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Having Babies Late in Life Tied to Longevity

Pregnancy, Longevity

Pregnancy, Longevity A study, out of the University of Utah, found that women who give birth late in life live longer, and so do their brothers, which scientists interpret to mean that genetics play a role in the phenomenon.

Pregnancy, Longevity

It’s commonly accepted that getting pregnant past age 40 incurs plenty of risk. Older women have a more difficult time conceiving and carrying a baby to term compared to younger women, plus they stand a greater chance of developing pregnancy-related complications of all sorts. The risk of having a Downs Syndrome baby, for instance, runs about one in 2000 when the mother is in her 20s, but that risk jumps dramatically to one in 30 when the mother is in her mid 40s; other birth defects also become far more likely with maternal age. Plus, older women run a much greater chance of developing pregnancy-related health problems themselves.

But anyone who looks askance at a pregnant middle-aged woman had better think twice, based on data from a new study of late-in-life pregnancies. The study, out of the University of Utah, found that women who give birth late in life live longer, and so do their brothers. (You read that correctly.) The wives of those brothers, though, live to a normal age, which scientists interpret to mean that genetics play a role in the phenomenon.

“If you have a female relative who had children after age 45, then there may be some genetic benefit in your family that will enhance your longevity,” said study director Ken Smith.

The data for the study comes from a huge sample population of almost two million Mormon and Catholic individuals born between 1670 and1869. (Churches keep great records.) Because of the religious views of these groups, the researchers assumed that the subjects kept having children as long as fertility allowed, without using contraception. And what they found was significant: women who gave birth between ages 41 and 44 had a six- to seven-percent reduced chance of dying each year after age 50 compared to women who stopped having children earlier. Even more dramatically, those who had babies after age 45 showed a 14- to 17-percent reduced annual mortality risk. The men who had three sisters, one of whom gave birth late in life, had a 20- to 22-percent lower mortality rate.

The longevity benefit, researchers suspect, derives from the possibility that the same genes that control longevity also control fertility. This would mean that women who continue to be fertile into their late 40s and 50s have a genetic predisposition to live longer, which their brothers share. And yet the researchers assert that genetics probably play only a 25 percent role in the longevity factor. The key element, according to Dr. Smith, “could be something that is not inherited. It could be good nutrition or really good living, suggesting that if you are a healthier mom you live longer.”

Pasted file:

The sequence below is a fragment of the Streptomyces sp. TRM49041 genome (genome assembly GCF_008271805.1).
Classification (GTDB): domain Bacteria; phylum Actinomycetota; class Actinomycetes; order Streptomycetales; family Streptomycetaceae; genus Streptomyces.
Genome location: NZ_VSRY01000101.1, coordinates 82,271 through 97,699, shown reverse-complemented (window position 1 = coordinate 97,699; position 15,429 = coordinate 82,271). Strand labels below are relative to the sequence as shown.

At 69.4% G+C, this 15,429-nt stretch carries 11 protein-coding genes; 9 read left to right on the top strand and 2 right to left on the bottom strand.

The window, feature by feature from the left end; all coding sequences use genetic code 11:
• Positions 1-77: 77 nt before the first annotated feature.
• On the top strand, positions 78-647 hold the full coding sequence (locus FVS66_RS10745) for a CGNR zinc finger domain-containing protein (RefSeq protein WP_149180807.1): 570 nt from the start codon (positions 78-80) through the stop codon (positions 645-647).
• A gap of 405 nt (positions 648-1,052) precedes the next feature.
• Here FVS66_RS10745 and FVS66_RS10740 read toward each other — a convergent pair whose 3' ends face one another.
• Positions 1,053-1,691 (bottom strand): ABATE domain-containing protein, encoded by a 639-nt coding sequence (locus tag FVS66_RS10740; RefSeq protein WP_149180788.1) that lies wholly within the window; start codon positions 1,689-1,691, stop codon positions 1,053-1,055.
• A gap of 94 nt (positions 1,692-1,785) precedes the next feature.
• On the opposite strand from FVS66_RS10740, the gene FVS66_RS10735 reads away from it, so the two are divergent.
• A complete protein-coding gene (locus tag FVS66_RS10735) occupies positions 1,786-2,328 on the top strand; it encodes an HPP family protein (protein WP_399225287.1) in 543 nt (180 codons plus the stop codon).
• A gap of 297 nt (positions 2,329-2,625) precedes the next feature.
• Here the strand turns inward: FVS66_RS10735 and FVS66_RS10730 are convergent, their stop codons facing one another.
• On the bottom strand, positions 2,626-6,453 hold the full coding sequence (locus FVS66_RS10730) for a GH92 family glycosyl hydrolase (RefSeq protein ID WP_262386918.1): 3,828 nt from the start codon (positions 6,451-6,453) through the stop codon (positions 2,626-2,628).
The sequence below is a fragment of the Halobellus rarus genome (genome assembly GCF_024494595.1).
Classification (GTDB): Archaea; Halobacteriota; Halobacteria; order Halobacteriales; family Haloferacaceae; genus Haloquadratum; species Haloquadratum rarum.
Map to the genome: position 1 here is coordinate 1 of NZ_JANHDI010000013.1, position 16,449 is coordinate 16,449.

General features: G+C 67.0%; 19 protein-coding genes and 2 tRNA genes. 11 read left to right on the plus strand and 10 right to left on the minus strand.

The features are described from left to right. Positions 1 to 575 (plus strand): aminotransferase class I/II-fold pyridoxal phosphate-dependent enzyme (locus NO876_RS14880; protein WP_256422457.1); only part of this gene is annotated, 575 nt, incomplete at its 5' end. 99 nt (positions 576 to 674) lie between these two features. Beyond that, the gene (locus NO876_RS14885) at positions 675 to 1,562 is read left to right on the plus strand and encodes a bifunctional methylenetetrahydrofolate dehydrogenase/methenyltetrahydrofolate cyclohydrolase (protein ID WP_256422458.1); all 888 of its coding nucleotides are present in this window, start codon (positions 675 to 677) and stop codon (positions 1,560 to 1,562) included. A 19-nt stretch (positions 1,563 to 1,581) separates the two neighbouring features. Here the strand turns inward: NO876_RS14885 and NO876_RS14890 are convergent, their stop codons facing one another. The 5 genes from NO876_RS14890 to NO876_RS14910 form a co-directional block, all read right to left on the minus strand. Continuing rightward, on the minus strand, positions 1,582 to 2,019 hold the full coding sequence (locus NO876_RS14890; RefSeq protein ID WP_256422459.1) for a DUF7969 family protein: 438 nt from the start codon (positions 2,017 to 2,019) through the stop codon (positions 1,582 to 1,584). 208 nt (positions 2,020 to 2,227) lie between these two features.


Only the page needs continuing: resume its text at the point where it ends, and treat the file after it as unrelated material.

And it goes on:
While it makes sense, based on the data, that genetics do play a key role in longevity, it also makes sense that those who share a lifestyle will share the health consequences and benefits derived from that lifestyle. (For example, as I’ve said many times before, lifestyle, not genetics, plays the dominant role in breast cancer.) Again, the husbands and wives in the study didn’t necessarily show similar longevity patterns while siblings did, which may suggest that the siblings shared healthy diet and living during their formative years, and perhaps that counted most. Maybe certain subjects had a genetic advantage at birth, which combined with good nutrition and healthy conditions growing up helped them to remain fertile into middle age and live longer, while their siblings also reaped those same benefits.

This isn’t the first study finding a link between longevity and late-life pregnancy. A 2002 study out of the University of California in Davis and the National Health Research Institutes in Taiwan found that women who have children at age 50 have a 38 percent reduction in mortality. A Chinese study found a positive correlation between late childbearing and survival past 100. Other studies have noted a link between late-onset menopause and longevity.

You can’t tweak your genes, and research indicates that artificially extending fertility so you can have late-life babies won’t help you to live longer, but you certainly can initiate routines that prolong your life. The necessity of good diet combined with exercise provides the baseline. Beyond that, since fertility and long life may be intertwined, there’s good reason to initiate a natural hormone-balancing regimen. Other key factors include cleansing and detoxing regularly; supplementing with antioxidants, probiotics, enzymes, herbs, and food formed vitamins; cutting the amount of food you consume; and staying positive mentally and emotionally.

PS: I wonder if this study explains why the patriarch Abraham lived to 175. After all, Sarah, his wife and half sister, gave birth to their son Isaac when she was 90.

:hc

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